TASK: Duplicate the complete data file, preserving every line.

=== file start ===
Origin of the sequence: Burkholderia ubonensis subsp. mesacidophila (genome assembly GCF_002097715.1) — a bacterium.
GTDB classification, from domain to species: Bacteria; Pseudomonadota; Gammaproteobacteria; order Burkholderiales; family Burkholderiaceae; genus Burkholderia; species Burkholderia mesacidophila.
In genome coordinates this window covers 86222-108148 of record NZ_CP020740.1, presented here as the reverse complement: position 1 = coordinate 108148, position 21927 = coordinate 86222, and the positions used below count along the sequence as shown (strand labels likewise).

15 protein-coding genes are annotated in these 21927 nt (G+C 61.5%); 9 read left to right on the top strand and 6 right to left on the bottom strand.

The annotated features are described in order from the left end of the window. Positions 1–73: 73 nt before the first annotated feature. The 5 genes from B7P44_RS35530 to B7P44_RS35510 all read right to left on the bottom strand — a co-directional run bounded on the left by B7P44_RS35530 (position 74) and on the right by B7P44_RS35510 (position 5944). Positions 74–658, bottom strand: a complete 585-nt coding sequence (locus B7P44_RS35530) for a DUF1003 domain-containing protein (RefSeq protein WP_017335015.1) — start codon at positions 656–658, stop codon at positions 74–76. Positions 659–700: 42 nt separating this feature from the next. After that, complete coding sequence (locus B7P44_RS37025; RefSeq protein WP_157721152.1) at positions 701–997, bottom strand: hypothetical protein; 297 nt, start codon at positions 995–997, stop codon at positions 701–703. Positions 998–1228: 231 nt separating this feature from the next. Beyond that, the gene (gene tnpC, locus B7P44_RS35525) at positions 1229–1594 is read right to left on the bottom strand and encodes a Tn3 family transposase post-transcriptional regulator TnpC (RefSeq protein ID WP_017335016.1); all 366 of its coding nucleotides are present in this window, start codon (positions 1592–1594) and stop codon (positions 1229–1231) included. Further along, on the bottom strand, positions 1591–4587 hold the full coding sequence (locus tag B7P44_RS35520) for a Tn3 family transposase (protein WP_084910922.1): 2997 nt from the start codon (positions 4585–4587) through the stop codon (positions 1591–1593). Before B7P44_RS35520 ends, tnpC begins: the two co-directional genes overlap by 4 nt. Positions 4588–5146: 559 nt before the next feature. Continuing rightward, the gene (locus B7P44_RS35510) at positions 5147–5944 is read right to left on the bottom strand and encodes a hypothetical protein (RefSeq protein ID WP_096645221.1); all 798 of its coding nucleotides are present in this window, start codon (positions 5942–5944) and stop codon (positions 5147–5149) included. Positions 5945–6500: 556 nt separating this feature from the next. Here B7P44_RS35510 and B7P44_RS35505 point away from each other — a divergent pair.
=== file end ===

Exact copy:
Origin of the sequence: Burkholderia ubonensis subsp. mesacidophila (genome assembly GCF_002097715.1) — a bacterium.
GTDB classification, from domain to species: Bacteria; Pseudomonadota; Gammaproteobacteria; order Burkholderiales; family Burkholderiaceae; genus Burkholderia; species Burkholderia mesacidophila.
In genome coordinates this window covers 86222-108148 of record NZ_CP020740.1, presented here as the reverse complement: position 1 = coordinate 108148, position 21927 = coordinate 86222, and the positions used below count along the sequence as shown (strand labels likewise).

15 protein-coding genes are annotated in these 21927 nt (G+C 61.5%); 9 read left to right on the top strand and 6 right to left on the bottom strand.

The annotated features are described in order from the left end of the window. Positions 1–73: 73 nt before the first annotated feature. The 5 genes from B7P44_RS35530 to B7P44_RS35510 all read right to left on the bottom strand — a co-directional run bounded on the left by B7P44_RS35530 (position 74) and on the right by B7P44_RS35510 (position 5944). Positions 74–658, bottom strand: a complete 585-nt coding sequence (locus B7P44_RS35530) for a DUF1003 domain-containing protein (RefSeq protein WP_017335015.1) — start codon at positions 656–658, stop codon at positions 74–76. Positions 659–700: 42 nt separating this feature from the next. After that, complete coding sequence (locus B7P44_RS37025; RefSeq protein WP_157721152.1) at positions 701–997, bottom strand: hypothetical protein; 297 nt, start codon at positions 995–997, stop codon at positions 701–703. Positions 998–1228: 231 nt separating this feature from the next. Beyond that, the gene (gene tnpC, locus B7P44_RS35525) at positions 1229–1594 is read right to left on the bottom strand and encodes a Tn3 family transposase post-transcriptional regulator TnpC (RefSeq protein ID WP_017335016.1); all 366 of its coding nucleotides are present in this window, start codon (positions 1592–1594) and stop codon (positions 1229–1231) included. Further along, on the bottom strand, positions 1591–4587 hold the full coding sequence (locus tag B7P44_RS35520) for a Tn3 family transposase (protein WP_084910922.1): 2997 nt from the start codon (positions 4585–4587) through the stop codon (positions 1591–1593). Before B7P44_RS35520 ends, tnpC begins: the two co-directional genes overlap by 4 nt. Positions 4588–5146: 559 nt before the next feature. Continuing rightward, the gene (locus B7P44_RS35510) at positions 5147–5944 is read right to left on the bottom strand and encodes a hypothetical protein (RefSeq protein ID WP_096645221.1); all 798 of its coding nucleotides are present in this window, start codon (positions 5942–5944) and stop codon (positions 5147–5149) included. Positions 5945–6500: 556 nt separating this feature from the next. Here B7P44_RS35510 and B7P44_RS35505 point away from each other — a divergent pair.